Saturday, July 19, 2008

Sorry for the blackout period.

In short, since my last post I've left my job after only six weeks due to the fact that the position was oversold and misrepresented to me. Not only that, I was going home with headaches every day due to the obnoxious "music" from this station played at a high volume in the office. Yes, I asked management to rectify it. Their solution, and mind you that they were in offices and didn't have to endure it, was for me to buy headphones since they approved of having this music in the office. You see where I'm going here. I just didn't write well to songs like, "I Kissed a Girl," and Britney Spears remixes, replete with coworkers singing along. Fine that Lil' Wayne got licked like a lollipop and Soulja Boy wants to Superman that Ho, but I don't want to hear it blasting in my ear at work. Or, at all. Ever. And no, I'm not kidding. Even with $100 noise-canceling headphones that I bought especially to block out the crap, KCRW's cool independent music was no match for keeping that tripe at bay and offering me a conducive work environment. Add that to the colossal disorganization of the place and you've got a lose lose situation.

On Tuesday, with four days left in the job, I drove to work and had gotten all the way downtown when I turned around and went home. It was very out of character for me. I take jobs very seriously and always strive to do what's best for my employers. However, because of their inability on many levels to provide a decent work environment, to describe the position properly and act professionally, meaning, run the place like a business instead of a sorority house, it led me to end things early. It wasn't some big moment or triumph. Movie music didn't cue as I turned the car around among the graffiti-stained buildings and build into a crescendo as I drove home. It just simply was. Two weeks ago I'd told my supervisors that I had decided, after only four weeks in the position, to leave my job. This was after a few meetings where I voiced my frustration and tried to rectify a process and fix with management. The last revealing there had been a miscommunication in the job responsibilities. My supervisor literally said to me, "Anne, you're in the wrong job." They left it up to me and everything was amicable until Monday where they blew it big time. That led me to Tuesday.

So, here I am again having to look for work. I'm certainly disappointed, but frankly, I'm more pissed off as I feel the entire six weeks was wasted time and that I was unnecessarily put through a crappy experience. It's not even going on my resume. Too bad, as I had expected a nice long-term job at a company where I could make a great contribution. During the short time I was there, two other people transferred out of the department.

Just sayin'.

Last Friday, Shannon and I went out to the Velvet Margarita in Hollywood, then to another bar right next door. I was walking by a man who had an interesting looking telephoto video camera and asked him about it. He was African-American with a bald head, hardened look and a pot belly with a couple large bags slung over his shoulder. He turned around and scrutinized me for a second. After he came to his decision about me, he turned around and told me about the camera. There were tons of people around, but right away I could tell there was something off about him. He looked at Shannon, who had become interested, not to mention concerned that I'd engaged this man the way I had, and held up another camera that he said he'd sell to him for $60. Shannon was interested in seeing the video camera, and the guy began to give us a very interesting sales pitch.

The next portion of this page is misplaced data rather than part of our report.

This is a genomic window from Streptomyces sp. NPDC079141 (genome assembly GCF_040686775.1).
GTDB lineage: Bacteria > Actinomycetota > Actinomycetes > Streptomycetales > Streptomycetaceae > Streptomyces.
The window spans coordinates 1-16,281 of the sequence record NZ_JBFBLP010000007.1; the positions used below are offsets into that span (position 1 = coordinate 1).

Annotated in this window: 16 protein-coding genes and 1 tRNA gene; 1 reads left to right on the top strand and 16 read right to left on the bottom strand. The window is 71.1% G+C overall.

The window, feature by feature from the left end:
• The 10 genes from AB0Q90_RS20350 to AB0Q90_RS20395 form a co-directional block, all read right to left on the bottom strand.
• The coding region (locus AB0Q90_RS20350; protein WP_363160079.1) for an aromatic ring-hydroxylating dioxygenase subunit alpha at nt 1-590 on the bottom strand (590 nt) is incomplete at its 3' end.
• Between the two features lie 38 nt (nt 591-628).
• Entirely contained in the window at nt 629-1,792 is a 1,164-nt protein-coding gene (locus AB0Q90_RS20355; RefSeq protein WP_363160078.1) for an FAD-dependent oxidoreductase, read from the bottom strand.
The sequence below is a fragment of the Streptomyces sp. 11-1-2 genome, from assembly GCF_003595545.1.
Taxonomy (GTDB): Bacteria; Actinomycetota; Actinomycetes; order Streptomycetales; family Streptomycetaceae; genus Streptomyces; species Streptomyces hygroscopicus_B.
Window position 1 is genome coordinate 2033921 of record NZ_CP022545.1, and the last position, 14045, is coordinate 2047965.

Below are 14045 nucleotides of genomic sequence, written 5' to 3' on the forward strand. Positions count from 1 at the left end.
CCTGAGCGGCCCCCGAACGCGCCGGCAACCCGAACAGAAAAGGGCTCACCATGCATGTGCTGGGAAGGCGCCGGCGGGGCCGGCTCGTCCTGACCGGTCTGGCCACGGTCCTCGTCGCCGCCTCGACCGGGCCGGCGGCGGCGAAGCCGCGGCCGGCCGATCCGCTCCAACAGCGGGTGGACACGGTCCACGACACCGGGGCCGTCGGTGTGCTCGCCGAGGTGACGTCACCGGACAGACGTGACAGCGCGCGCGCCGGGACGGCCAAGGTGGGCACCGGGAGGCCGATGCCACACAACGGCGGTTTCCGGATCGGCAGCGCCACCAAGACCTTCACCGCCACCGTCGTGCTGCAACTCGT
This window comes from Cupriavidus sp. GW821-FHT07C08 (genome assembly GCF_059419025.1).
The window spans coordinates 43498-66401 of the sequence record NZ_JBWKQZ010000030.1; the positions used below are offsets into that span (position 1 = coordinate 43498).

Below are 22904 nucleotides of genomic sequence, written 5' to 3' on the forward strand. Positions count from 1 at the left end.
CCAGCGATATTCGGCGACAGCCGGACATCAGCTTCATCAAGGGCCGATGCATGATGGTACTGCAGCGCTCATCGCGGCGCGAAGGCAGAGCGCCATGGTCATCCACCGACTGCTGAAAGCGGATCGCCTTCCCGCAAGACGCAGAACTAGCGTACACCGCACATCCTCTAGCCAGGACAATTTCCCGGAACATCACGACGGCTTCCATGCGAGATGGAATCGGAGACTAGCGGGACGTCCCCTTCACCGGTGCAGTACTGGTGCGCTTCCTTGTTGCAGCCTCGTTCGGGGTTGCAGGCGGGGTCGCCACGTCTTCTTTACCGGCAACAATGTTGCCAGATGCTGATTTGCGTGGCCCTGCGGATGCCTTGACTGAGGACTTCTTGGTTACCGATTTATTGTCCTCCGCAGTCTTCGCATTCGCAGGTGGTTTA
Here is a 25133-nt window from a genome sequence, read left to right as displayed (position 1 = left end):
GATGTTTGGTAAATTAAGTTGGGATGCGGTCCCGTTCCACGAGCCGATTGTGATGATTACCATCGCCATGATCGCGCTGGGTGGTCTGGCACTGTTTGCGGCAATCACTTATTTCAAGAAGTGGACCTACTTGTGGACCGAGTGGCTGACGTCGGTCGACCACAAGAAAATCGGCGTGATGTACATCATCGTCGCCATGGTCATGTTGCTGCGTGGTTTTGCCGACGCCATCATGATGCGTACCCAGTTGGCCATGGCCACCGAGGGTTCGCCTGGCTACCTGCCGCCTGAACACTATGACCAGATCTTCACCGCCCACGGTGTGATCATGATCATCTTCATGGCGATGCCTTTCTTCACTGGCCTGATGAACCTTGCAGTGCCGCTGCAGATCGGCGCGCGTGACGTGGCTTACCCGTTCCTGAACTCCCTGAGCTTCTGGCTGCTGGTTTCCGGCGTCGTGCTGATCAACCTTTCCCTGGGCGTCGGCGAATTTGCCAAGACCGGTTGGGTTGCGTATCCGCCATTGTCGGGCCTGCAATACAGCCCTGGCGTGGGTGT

MAN: This here's from mother fuckin' Japan. Won't be here for another two weeks. Four-hundred dollars if you want it.

ME: Where did you get it?

MAN: I ain't answering no questions.

As Shannon and the man looked over the camera, which he wouldn't let Shannon hold, another two men passing by came up to look at it. Our salesman gave them a quick look and dismissed them.

MAN: This don't do shit. It don't take nothin'. It's just a movie prop.

MAN 2: (trying to intelligently engage) Oh, well I just find it fascinating.

MAN: It don't take shit. Just a prop. Ain't nothin' to see.

The two men walked a few steps away, then watched as the man turned on the camera and interviewed us about the recent Laker's loss. He took a couple pictures of us as well, then played back the video that very obviously had just recorded us.

Apparently, the two men hadn't passed the smell test. Shannon had no intention of buying the camera as it was obviously stolen. Someone was hurting over their loss and we weren't going to fund the black market by patronizing anyone who had a slick camera to sell. He was just interested in the functions, being a photographer. And, both of us in the experience of this man who had surfaced from the underworld.

By the time that Shannon had seen enough, the man dropped the price to $200. He declined, citing that the man couldn't show him all the features that he was curious about. Again, he had no intention of buying it. It was just an excuse.

MAN: (undeterred) Okay. I gotta go smoke some crack.

And off he went into the night.

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